When I was a kid, I used to love getting those wafer-thin sponges that would puff up when they got wet. Heck, even today as an adult I get all giddy when I come across one.
I don’t know about you, but for some reason, I find an odd fascination with having a single drop of water land in the middle of the sponge. I love to watch that small sphere start to grow larger and larger until it explodes like a zit on your face.
Growing up we always had sponges. My mom used them for everything. I remember as a young girl I would always see the green sponge perched on the edge of the sink, standing at attention like a warrior, waiting to be sent into battle.
He was never dry and brittle for long. Such a marvelous warrior he was. Always moist and ready for action.
He leaps from the kitchen sink to the oven to wipe up a nasty spill. Then onward he goes to wipe up the sticky gooey mess on the floor I made from spilling grape Koolaid. Then off to the kitchen table to wipe up the footprints the cat left behind.
Finally, his battle was over. He took a quick rinse and began to rest until he was called upon again.
The sponge warrior played such an important role in my young life. It was the one constant in the kitchen I could always rely on to get the job done right.
As I grew into adulthood, I always thought sponges were one of those kitchen necessities every good homemaker needed. You know, one of those things you can’t like without; sort of like the crockpot.
As time progresses, so does our mode of thinking. It’s possible we love and can’t live without an item, only to realize a few hours or even a couple of days from now, we’ll hear something and our perspective will change. We’ll no longer think, “however did I live without that”, to “however did I live with it”.
When it comes to the household kitchen sponge, there are always two teams.
Team 1: The team that couldn’t imagine life without using their sponge.
Team 2: Those who will only use them for specific tasks like cleaning the toilet rim.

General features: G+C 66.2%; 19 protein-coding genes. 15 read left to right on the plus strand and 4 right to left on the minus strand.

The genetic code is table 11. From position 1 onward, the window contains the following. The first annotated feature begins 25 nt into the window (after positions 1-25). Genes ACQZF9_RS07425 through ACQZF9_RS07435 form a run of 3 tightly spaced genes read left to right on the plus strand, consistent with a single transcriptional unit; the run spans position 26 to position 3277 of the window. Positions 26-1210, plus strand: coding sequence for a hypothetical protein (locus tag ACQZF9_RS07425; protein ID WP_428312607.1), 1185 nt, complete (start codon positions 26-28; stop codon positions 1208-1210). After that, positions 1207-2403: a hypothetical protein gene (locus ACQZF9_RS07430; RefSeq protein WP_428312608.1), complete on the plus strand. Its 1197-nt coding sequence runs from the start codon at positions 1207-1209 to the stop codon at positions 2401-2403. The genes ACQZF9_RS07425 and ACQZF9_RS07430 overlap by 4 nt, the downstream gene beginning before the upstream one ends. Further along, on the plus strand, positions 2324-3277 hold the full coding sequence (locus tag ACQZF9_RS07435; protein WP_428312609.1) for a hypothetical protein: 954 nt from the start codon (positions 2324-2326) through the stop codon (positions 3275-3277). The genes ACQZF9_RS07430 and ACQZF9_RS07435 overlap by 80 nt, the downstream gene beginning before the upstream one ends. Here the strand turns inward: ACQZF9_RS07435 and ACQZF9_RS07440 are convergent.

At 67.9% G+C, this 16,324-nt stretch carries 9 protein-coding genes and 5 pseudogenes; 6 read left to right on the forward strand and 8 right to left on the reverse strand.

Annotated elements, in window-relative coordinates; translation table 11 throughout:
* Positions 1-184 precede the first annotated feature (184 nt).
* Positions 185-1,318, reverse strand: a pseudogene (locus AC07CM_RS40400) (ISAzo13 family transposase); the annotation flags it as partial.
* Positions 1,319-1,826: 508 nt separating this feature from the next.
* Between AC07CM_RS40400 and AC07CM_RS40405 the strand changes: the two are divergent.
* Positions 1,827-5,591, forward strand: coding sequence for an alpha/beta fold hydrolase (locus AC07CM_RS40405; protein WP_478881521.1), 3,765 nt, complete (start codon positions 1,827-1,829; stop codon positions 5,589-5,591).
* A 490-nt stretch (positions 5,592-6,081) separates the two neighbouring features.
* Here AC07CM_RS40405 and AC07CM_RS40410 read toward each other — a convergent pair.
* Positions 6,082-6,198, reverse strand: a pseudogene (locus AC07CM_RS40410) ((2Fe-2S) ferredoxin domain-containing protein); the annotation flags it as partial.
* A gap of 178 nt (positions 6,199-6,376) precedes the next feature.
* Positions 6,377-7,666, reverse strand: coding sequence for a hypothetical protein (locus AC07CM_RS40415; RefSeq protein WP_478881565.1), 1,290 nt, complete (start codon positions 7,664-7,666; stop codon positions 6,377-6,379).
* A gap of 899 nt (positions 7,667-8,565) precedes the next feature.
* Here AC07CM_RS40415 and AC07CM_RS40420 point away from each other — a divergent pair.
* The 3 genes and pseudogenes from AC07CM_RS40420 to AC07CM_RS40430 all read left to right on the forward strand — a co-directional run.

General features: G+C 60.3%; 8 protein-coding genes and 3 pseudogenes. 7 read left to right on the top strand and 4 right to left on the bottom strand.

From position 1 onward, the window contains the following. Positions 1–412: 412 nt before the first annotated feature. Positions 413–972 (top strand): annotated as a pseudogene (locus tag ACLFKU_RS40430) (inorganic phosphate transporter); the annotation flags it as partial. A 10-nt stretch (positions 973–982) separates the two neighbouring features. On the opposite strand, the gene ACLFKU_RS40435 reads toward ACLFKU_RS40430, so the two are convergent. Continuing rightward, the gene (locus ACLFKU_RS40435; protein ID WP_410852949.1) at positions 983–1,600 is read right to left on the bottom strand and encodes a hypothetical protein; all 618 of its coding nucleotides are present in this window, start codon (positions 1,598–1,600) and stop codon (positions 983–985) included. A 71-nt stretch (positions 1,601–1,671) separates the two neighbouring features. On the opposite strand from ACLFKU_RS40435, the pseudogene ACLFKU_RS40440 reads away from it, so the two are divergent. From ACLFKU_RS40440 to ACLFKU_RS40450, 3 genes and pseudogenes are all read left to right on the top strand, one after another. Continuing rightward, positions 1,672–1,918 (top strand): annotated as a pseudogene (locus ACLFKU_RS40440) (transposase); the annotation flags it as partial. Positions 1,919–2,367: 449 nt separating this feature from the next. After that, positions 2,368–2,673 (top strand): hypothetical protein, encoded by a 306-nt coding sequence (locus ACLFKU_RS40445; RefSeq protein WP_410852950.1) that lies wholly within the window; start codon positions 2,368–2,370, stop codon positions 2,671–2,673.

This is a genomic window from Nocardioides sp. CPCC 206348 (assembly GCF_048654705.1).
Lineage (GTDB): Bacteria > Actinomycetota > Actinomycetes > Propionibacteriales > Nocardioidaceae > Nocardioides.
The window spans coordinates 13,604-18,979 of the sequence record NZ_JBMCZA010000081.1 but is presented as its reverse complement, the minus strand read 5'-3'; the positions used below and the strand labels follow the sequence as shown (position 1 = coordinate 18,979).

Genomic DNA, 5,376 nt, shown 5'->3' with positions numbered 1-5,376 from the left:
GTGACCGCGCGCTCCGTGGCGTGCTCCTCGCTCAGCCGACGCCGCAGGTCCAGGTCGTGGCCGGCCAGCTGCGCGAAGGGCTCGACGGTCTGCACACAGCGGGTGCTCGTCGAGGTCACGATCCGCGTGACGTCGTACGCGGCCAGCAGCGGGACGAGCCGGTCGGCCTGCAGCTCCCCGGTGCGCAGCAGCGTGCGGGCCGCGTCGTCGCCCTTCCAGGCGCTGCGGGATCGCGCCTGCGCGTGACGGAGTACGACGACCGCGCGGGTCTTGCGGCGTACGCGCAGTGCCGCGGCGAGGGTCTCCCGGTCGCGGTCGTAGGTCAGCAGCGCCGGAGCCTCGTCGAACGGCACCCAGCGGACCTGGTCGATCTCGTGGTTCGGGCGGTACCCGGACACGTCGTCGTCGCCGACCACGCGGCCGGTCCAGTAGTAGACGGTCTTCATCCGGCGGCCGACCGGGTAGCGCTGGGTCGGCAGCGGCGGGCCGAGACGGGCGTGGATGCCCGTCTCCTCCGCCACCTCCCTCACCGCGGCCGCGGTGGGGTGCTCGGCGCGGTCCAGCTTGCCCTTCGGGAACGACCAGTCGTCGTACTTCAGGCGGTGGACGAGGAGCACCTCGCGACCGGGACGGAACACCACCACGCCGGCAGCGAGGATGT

I belong to team number 2. Which team are you?
Sponges are like annoying house-guests. You know, the ones who suddenly show up on at your door with the intention of staying just a week. 6 months later, they’re still perched on your couch with no plans to get a job or leave.
Why kitchen sponges should be considered taboo
If you think your cell phone is dirtier than your toilet, the kitchen sponge has that one beat. The truth of the matter is, that pretty yellow, blue or pink sponge is holding approximately 45 billion bacteria per cubic centimeter.
I even read one article that shows it as holding 200,000 times more germs than your entire house. And yes, that includes the bathroom.
I’m not a math whiz, and sure I could attempt to do a little math on my phone’s calculator, but I wouldn’t even know where to find that little conversion do-hickey thing, so I’m not even going there.
If you want to learn more about that, you can read more about the hidden places bacteria like to hang out at my earlier post How to Destroy Kitchen Germs & Bacteria.
Disclaimer: Although I feel very strongly that sponges should have been burned with bras and whatever else feminists decide to burn, I can’t tell you that you shouldn’t use a sponge (which you shouldn’t). Anyway, if you’re going to use one regardless of everything I say, then please make sure you sanitize the bee-geebies out of that cesspool you have perched on your kitchen counter.
If using a sponge will make your heart sing